The petitioner applied for a judicial review on the following grounds: "1. That the decision of the director and board of review that `said petitioner limited herself to finding employment with one employer,' is not in accordance with the truth and fact, inasmuch as your petitioner did in fact apply for employment to many employers, and was unable to secure same. 2. That the appeal taken before the board of review of the division of employment security, respondent, was on the question whether the petitioner left her employment voluntarily and with good cause attributable to the employing unit, and not on the question whether the petitioner had limited herself to one employer." After a hearing in the District Court at which no evidence other than certain documents and a transcript of the testimony before the board of review were offered, the judge found: "It is doubtful whether the testimony before the board of review constitutes `any evidence' required by the statute. However, it is not here necessary to decide that question; for the testimony was irrelevant to the issue on review, which was the legality of the finding of the director on 23 Sept. 1952. The decision of the board of review is reversed in so far as it purports to modify the decision of the director and judgment will be entered for the petitioner."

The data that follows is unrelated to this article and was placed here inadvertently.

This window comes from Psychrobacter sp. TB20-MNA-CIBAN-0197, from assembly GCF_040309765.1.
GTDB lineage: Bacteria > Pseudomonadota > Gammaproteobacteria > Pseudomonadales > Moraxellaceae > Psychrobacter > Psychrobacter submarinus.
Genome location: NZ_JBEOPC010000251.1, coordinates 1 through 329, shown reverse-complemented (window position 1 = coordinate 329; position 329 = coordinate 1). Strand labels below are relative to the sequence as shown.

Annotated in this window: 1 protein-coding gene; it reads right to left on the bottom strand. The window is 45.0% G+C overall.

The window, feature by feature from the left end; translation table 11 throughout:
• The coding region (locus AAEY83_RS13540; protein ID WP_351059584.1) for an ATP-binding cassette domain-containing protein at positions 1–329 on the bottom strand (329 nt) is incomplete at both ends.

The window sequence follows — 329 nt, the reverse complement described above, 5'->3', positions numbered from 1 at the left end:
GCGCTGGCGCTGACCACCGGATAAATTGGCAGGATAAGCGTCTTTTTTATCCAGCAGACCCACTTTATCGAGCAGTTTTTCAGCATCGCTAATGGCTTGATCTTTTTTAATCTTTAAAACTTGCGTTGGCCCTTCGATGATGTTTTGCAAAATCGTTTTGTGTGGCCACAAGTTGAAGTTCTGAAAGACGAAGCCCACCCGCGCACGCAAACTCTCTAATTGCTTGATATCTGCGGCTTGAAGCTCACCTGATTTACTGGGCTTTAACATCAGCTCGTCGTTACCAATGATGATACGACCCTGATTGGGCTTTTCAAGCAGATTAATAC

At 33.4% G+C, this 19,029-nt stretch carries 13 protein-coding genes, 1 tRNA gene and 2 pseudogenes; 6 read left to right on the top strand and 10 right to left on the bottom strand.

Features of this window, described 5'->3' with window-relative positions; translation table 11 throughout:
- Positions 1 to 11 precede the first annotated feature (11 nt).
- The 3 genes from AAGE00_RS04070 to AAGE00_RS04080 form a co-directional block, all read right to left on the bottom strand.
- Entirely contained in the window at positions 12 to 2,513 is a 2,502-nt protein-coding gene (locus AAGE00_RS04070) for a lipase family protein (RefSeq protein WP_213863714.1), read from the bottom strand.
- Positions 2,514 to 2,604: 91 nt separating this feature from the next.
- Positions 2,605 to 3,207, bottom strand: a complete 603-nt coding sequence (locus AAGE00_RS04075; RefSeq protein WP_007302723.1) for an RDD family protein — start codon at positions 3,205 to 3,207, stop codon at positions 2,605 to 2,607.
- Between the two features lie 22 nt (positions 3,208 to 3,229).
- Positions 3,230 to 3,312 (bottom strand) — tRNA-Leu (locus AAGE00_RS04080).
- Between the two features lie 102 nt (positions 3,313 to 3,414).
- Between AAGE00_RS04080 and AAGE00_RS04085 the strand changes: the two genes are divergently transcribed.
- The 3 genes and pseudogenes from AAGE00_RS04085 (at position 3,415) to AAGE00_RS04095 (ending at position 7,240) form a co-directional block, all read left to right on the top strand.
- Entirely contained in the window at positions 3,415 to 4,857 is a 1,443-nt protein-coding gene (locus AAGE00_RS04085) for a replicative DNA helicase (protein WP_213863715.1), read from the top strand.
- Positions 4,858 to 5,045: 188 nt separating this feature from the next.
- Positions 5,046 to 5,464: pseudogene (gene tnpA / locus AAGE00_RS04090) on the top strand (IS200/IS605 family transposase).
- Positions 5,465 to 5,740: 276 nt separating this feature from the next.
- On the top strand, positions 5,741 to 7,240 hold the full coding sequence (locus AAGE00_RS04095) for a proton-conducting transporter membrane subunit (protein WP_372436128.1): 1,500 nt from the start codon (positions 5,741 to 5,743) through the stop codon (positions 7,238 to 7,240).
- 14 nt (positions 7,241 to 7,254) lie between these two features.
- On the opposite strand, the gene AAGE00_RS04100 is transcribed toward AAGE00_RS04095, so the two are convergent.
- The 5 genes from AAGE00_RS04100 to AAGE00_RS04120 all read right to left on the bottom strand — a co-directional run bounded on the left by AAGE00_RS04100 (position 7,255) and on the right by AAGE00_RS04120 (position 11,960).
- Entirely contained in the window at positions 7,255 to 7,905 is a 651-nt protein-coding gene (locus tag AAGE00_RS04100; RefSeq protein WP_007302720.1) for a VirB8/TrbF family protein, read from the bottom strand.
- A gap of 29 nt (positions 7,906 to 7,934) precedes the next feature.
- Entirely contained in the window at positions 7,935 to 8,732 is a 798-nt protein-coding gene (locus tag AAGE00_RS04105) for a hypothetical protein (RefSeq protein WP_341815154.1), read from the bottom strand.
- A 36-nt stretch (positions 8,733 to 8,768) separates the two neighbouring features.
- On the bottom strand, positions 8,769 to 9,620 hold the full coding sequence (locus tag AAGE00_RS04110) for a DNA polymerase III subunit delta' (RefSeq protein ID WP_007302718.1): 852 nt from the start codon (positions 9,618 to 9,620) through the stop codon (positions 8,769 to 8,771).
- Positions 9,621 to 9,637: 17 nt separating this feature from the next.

The case comes before us on the appeal of the director from the decision of the judge. Section 42. See Lasell v. Director of the Division of Employment Security, 325 Mass. 23 , 24; Scola v. Director of the Division of Employment Security, 326 Mass. 180 , 181.
According to the report of the judge to this court the questions presented for decision are: "(1) Whether the testimony before the board of review constituted any evidence as required by the statute. (2) Was it error on the part of the court to rule as a matter of law that the only issue on review was the legality of the finding of the director on September 23, 1952. In other words, the court ruled that the board of review could not hear evidence on a question which had not been presented on appeal, namely on the
question of availability under Section 24 (b) and could not make any finding relative to the provisions of such section."